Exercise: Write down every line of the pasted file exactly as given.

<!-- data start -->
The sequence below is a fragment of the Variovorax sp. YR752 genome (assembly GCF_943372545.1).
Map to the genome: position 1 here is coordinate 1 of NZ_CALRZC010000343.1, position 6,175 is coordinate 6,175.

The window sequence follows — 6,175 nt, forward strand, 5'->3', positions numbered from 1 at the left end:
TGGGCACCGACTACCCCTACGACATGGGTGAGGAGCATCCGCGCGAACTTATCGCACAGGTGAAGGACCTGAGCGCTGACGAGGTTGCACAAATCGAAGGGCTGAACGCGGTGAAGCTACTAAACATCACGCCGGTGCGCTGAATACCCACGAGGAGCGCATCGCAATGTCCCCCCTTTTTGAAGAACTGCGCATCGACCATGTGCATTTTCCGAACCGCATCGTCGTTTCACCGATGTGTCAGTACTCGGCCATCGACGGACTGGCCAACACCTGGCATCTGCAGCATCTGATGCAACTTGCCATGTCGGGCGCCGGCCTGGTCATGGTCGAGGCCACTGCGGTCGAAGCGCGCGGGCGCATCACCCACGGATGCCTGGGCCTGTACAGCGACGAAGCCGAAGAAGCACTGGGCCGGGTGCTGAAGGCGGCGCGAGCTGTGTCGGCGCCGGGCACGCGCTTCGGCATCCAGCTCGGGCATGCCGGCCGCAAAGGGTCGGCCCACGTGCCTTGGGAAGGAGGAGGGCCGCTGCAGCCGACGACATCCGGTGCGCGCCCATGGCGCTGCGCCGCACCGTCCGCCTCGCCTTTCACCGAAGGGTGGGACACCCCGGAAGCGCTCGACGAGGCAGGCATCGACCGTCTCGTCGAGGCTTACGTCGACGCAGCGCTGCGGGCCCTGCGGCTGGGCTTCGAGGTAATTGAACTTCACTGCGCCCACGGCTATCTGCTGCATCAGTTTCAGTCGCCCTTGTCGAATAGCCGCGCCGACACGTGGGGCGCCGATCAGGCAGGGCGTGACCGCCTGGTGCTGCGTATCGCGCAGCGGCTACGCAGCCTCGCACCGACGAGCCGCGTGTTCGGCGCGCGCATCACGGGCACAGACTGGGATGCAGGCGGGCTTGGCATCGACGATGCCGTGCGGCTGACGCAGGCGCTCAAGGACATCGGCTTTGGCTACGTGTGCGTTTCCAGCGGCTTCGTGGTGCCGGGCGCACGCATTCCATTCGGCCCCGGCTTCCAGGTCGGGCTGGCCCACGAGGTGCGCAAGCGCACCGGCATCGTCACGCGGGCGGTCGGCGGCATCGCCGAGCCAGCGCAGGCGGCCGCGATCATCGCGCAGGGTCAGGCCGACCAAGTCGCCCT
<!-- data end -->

The sequence below is a fragment of the Variovorax sp. YR752 genome (assembly GCF_943372545.1).
Map to the genome: position 1 here is coordinate 1 of NZ_CALRZC010000343.1, position 6,175 is coordinate 6,175.

The window sequence follows — 6,175 nt, forward strand, 5'->3', positions numbered from 1 at the left end:
TGGGCACCGACTACCCCTACGACATGGGTGAGGAGCATCCGCGCGAACTTATCGCACAGGTGAAGGACCTGAGCGCTGACGAGGTTGCACAAATCGAAGGGCTGAACGCGGTGAAGCTACTAAACATCACGCCGGTGCGCTGAATACCCACGAGGAGCGCATCGCAATGTCCCCCCTTTTTGAAGAACTGCGCATCGACCATGTGCATTTTCCGAACCGCATCGTCGTTTCACCGATGTGTCAGTACTCGGCCATCGACGGACTGGCCAACACCTGGCATCTGCAGCATCTGATGCAACTTGCCATGTCGGGCGCCGGCCTGGTCATGGTCGAGGCCACTGCGGTCGAAGCGCGCGGGCGCATCACCCACGGATGCCTGGGCCTGTACAGCGACGAAGCCGAAGAAGCACTGGGCCGGGTGCTGAAGGCGGCGCGAGCTGTGTCGGCGCCGGGCACGCGCTTCGGCATCCAGCTCGGGCATGCCGGCCGCAAAGGGTCGGCCCACGTGCCTTGGGAAGGAGGAGGGCCGCTGCAGCCGACGACATCCGGTGCGCGCCCATGGCGCTGCGCCGCACCGTCCGCCTCGCCTTTCACCGAAGGGTGGGACACCCCGGAAGCGCTCGACGAGGCAGGCATCGACCGTCTCGTCGAGGCTTACGTCGACGCAGCGCTGCGGGCCCTGCGGCTGGGCTTCGAGGTAATTGAACTTCACTGCGCCCACGGCTATCTGCTGCATCAGTTTCAGTCGCCCTTGTCGAATAGCCGCGCCGACACGTGGGGCGCCGATCAGGCAGGGCGTGACCGCCTGGTGCTGCGTATCGCGCAGCGGCTACGCAGCCTCGCACCGACGAGCCGCGTGTTCGGCGCGCGCATCACGGGCACAGACTGGGATGCAGGCGGGCTTGGCATCGACGATGCCGTGCGGCTGACGCAGGCGCTCAAGGACATCGGCTTTGGCTACGTGTGCGTTTCCAGCGGCTTCGTGGTGCCGGGCGCACGCATTCCATTCGGCCCCGGCTTCCAGGTCGGGCTGGCCCACGAGGTGCGCAAGCGCACCGGCATCGTCACGCGGGCGGTCGGCGGCATCGCCGAGCCAGCGCAGGCGGCCGCGATCATCGCGCAGGGTCAGGCCGACCAAGTCGCCCT